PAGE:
Physiology And Pharmacology

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4.1 Where and How These Drugs Work

Neurons in the central nervous system communicate by chemical transmission. Of relevance to the present discussion are monoamine neurons that release dopamine, norepinephrine, or serotonin as one of their transmitters in response to an action potential. Reuptake transporter proteins embedded in the neuronal plasma membrane then clear the synapse of monoamines, typically taking up 70-80% of the released transmitter. This is thought to be the major termination mechanism for the monoamine chemical signaling process.

All psychostimulants appear to elevate synaptic levels of dopamine and norepinephrine. In addition, cocaine and, to a lesser extent, some of the other agents also raise synaptic levels of serotonin. It is the current consensus that elevated dopamine levels lead to CNS stimulation and are responsible for the reinforcing properties of stimulants (72-78). Nevertheless, recent studies have begun to focus attention on glutamate systems as potential key components of the actions of psychostimulants. For example, Swanson et al. (79) have shown that repeated cocaine administration leads to long-term attenuation of group I metabotropic glutamate receptor function in the nucleus accumbens. In particular, this functional reduction was related to significantly reduced mGluRS immunoreactivity in the medial nucleus accumbens. Even more exciting is the recent report that mGluR5 knockout mice do not display the reinforcing and locomotor effects of cocaine, in spite of the fact that cocaine administration increases extracellular dopamine in the nucleus accumbens of these mice to levels that do not differ from those of wild-type animals (80). In the near future, the role of glutamate systems in the actions of psychostimulants will no doubt be more fully elucidated, resulting in new approaches to the treatment of conditions that now respond to classical stimulants.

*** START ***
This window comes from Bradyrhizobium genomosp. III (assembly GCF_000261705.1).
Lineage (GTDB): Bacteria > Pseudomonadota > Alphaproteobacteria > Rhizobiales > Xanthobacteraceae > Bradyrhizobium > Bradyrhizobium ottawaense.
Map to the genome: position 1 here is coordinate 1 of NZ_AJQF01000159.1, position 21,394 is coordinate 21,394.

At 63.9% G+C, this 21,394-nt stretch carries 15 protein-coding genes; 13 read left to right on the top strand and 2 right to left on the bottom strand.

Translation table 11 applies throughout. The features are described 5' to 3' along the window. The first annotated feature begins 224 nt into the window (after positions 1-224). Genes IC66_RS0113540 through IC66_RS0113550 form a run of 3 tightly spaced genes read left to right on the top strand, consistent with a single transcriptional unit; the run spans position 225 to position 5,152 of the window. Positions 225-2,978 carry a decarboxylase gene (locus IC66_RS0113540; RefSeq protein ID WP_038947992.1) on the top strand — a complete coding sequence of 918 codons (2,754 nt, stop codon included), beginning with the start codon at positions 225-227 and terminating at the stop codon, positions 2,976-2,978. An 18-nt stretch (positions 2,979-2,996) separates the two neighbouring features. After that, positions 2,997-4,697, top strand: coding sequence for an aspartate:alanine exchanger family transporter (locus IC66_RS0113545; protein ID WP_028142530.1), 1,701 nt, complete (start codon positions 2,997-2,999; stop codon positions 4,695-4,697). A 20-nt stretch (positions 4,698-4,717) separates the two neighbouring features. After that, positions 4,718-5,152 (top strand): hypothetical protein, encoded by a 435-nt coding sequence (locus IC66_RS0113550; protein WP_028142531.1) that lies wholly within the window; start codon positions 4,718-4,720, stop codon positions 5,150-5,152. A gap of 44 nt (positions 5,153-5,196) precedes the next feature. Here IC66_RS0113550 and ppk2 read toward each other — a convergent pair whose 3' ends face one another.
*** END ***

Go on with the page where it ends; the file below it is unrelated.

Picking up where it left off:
There are two principal mechanisms for increasing synaptic monoamine levels. One is to block the reuptake of neurotransmitter after its excitation-coupled release from the neuronal terminal. Thus, blocking the action of the uptake carrier protein prevents clearance of the neurotransmitter from the synapse, leaving high concentrations in the synaptic cleft that can continue to exert a signaling effect. This mechanism is the one invoked to explain the action of cocaine, a potent inhibitor of monoamine reuptake at the dopamine, serotonin, and norepinephrine transporters, and of methylphenidate, which is a reuptake inhibitor at the dopamine and norepinephrine transporters (81)1 t should be noted, however, that methylphenidate also has the ability to induce the release of catecholamines stored in neuronal vesicles (82, 83).

Figure 4.1. Amphetamine interacts with the dopamine transporter protein (l)and is transported inside. Na+ and CI" are cotransported, and K+ is countertransported in the process. After being transported inside the terminal, high concentrations of amphetamine can displace dopamine from vesicular storage sites (2), leading to elevated cytoplasmic levels of dopamine (3). After amphetamine dissociates on the intraneuronalsurface, dopamine binds to the carrier (4). The carrier then transports dopamine to the extracellular face (5), driven by the favorable concentration gradient, where the dopamine dissociates and leaves the carrier available for another cycle.